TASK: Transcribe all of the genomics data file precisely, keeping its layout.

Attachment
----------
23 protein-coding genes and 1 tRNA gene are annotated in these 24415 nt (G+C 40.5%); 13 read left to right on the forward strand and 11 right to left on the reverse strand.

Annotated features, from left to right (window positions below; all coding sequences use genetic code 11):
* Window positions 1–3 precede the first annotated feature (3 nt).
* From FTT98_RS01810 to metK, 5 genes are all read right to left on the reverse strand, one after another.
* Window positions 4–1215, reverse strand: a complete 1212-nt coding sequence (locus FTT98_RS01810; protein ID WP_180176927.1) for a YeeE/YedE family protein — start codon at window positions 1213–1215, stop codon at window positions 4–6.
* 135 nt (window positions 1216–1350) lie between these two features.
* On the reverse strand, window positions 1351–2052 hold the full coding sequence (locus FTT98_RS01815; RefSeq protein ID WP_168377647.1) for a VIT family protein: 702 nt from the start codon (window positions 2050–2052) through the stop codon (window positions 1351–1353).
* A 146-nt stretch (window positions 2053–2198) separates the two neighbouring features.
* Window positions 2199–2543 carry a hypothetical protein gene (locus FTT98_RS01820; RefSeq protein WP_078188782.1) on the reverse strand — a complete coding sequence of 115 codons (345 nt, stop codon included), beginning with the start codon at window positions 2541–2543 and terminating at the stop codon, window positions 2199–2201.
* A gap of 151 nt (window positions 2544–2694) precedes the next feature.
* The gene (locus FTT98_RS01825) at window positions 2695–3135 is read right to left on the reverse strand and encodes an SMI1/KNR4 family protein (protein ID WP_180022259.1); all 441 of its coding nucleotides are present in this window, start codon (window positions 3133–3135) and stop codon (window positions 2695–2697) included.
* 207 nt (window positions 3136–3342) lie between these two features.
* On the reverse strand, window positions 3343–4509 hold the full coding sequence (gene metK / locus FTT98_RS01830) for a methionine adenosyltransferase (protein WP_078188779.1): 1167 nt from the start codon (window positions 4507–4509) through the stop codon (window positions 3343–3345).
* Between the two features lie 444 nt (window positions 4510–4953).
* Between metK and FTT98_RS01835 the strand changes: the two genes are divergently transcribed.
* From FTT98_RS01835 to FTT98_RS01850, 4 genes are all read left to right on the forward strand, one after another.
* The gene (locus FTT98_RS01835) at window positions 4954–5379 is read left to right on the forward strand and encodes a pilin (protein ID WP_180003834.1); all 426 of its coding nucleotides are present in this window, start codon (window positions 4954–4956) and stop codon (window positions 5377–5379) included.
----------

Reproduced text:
23 protein-coding genes and 1 tRNA gene are annotated in these 24415 nt (G+C 40.5%); 13 read left to right on the forward strand and 11 right to left on the reverse strand.

Annotated features, from left to right (window positions below; all coding sequences use genetic code 11):
* Window positions 1–3 precede the first annotated feature (3 nt).
* From FTT98_RS01810 to metK, 5 genes are all read right to left on the reverse strand, one after another.
* Window positions 4–1215, reverse strand: a complete 1212-nt coding sequence (locus FTT98_RS01810; protein ID WP_180176927.1) for a YeeE/YedE family protein — start codon at window positions 1213–1215, stop codon at window positions 4–6.
* 135 nt (window positions 1216–1350) lie between these two features.
* On the reverse strand, window positions 1351–2052 hold the full coding sequence (locus FTT98_RS01815; RefSeq protein ID WP_168377647.1) for a VIT family protein: 702 nt from the start codon (window positions 2050–2052) through the stop codon (window positions 1351–1353).
* A 146-nt stretch (window positions 2053–2198) separates the two neighbouring features.
* Window positions 2199–2543 carry a hypothetical protein gene (locus FTT98_RS01820; RefSeq protein WP_078188782.1) on the reverse strand — a complete coding sequence of 115 codons (345 nt, stop codon included), beginning with the start codon at window positions 2541–2543 and terminating at the stop codon, window positions 2199–2201.
* A gap of 151 nt (window positions 2544–2694) precedes the next feature.
* The gene (locus FTT98_RS01825) at window positions 2695–3135 is read right to left on the reverse strand and encodes an SMI1/KNR4 family protein (protein ID WP_180022259.1); all 441 of its coding nucleotides are present in this window, start codon (window positions 3133–3135) and stop codon (window positions 2695–2697) included.
* 207 nt (window positions 3136–3342) lie between these two features.
* On the reverse strand, window positions 3343–4509 hold the full coding sequence (gene metK / locus FTT98_RS01830) for a methionine adenosyltransferase (protein WP_078188779.1): 1167 nt from the start codon (window positions 4507–4509) through the stop codon (window positions 3343–3345).
* Between the two features lie 444 nt (window positions 4510–4953).
* Between metK and FTT98_RS01835 the strand changes: the two genes are divergently transcribed.
* From FTT98_RS01835 to FTT98_RS01850, 4 genes are all read left to right on the forward strand, one after another.
* The gene (locus FTT98_RS01835) at window positions 4954–5379 is read left to right on the forward strand and encodes a pilin (protein ID WP_180003834.1); all 426 of its coding nucleotides are present in this window, start codon (window positions 4954–4956) and stop codon (window positions 5377–5379) included.